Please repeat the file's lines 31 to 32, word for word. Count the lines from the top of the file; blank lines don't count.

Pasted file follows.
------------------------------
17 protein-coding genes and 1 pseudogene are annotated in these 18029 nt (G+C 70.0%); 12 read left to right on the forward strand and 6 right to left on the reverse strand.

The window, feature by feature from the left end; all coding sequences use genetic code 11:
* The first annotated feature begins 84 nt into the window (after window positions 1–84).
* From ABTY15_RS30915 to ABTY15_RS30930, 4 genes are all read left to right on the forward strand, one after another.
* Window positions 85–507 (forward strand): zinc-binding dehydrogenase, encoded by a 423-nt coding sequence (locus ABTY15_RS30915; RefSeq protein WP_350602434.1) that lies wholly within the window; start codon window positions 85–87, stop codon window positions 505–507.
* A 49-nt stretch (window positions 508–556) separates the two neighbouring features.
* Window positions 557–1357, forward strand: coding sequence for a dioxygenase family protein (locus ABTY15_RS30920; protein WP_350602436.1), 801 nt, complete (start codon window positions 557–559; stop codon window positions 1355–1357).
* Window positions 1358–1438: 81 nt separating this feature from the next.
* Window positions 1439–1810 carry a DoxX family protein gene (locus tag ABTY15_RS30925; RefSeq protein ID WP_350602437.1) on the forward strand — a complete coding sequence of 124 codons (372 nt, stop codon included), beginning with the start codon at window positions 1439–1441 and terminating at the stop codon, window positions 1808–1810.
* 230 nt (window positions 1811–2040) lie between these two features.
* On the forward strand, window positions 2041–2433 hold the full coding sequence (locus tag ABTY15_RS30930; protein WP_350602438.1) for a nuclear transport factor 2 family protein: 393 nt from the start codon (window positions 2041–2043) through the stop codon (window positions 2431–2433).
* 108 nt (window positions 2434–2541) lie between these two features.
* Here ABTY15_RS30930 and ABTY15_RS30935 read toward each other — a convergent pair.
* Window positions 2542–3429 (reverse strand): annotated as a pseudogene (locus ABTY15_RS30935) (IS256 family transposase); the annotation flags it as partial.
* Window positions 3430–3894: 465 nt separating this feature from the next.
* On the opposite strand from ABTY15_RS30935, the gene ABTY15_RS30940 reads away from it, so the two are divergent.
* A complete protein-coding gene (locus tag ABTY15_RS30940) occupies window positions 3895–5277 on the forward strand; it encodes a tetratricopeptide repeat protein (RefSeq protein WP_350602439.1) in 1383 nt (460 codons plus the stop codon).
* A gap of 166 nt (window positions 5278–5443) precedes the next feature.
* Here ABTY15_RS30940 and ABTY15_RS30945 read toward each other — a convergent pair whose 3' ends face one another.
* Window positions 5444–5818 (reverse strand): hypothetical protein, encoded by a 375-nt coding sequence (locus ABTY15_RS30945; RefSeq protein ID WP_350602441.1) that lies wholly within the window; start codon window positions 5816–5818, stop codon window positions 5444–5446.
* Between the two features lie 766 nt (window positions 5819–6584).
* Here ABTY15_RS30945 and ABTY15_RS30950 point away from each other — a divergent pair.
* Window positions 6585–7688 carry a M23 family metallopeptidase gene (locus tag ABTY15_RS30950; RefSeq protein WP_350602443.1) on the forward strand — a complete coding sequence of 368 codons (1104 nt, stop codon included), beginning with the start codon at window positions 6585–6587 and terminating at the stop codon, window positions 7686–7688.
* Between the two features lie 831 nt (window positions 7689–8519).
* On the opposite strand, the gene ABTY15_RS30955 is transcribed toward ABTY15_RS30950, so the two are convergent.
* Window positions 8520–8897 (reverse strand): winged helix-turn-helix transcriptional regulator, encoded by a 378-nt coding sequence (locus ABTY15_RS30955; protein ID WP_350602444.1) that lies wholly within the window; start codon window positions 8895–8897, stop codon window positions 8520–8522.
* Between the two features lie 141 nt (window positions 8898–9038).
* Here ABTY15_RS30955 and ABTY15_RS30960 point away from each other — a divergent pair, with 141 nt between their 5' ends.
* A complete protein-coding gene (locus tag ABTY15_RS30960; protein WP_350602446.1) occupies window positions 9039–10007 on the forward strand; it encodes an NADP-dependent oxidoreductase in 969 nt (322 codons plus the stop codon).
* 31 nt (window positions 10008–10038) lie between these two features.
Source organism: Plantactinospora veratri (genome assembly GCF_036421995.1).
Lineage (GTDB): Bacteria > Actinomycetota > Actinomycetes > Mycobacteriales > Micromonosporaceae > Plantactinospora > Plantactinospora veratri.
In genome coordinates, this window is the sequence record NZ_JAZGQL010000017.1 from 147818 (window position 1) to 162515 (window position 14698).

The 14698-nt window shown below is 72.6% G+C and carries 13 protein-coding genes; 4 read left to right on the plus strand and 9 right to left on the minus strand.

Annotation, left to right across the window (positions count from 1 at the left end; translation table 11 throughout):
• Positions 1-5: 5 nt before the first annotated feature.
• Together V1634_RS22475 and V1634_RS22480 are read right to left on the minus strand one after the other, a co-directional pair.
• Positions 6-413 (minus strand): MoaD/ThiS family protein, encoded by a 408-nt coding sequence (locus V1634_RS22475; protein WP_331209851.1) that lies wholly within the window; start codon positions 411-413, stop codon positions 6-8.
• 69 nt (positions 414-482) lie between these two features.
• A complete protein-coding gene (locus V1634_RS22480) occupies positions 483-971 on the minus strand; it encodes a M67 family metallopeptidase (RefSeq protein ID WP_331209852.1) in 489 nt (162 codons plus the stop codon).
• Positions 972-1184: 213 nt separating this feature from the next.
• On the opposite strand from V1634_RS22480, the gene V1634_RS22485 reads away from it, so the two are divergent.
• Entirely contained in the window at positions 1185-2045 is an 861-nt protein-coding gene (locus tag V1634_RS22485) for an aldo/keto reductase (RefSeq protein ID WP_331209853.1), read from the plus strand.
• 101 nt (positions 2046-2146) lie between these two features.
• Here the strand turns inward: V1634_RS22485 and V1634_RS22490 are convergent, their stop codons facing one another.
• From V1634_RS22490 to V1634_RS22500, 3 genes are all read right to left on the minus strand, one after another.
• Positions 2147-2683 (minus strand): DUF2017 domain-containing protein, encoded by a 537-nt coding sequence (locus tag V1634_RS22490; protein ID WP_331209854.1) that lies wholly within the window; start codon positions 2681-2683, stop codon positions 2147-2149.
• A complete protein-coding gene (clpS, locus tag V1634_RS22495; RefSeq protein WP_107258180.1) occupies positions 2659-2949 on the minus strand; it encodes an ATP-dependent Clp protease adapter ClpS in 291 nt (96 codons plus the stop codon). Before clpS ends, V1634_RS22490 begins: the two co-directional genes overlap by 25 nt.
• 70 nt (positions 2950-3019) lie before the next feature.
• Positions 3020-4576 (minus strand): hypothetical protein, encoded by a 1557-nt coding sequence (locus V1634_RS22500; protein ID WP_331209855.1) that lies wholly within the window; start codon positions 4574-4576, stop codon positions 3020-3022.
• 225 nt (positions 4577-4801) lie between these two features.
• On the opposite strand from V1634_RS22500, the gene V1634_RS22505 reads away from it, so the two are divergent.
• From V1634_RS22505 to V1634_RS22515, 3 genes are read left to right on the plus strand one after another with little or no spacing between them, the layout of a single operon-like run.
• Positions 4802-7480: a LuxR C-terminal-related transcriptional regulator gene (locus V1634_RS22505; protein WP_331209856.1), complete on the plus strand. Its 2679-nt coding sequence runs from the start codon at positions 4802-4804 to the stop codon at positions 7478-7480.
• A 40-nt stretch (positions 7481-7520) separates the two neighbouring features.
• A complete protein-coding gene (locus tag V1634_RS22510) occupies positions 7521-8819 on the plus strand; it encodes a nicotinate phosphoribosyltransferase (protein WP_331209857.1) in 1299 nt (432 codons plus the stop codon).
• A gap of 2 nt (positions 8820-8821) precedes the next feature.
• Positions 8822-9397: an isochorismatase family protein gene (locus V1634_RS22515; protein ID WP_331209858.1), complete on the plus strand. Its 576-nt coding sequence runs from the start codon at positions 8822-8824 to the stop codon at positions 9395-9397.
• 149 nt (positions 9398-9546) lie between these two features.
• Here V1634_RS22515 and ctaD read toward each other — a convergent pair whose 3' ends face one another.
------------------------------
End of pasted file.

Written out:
Source organism: Plantactinospora veratri (genome assembly GCF_036421995.1).
Lineage (GTDB): Bacteria > Actinomycetota > Actinomycetes > Mycobacteriales > Micromonosporaceae > Plantactinospora > Plantactinospora veratri.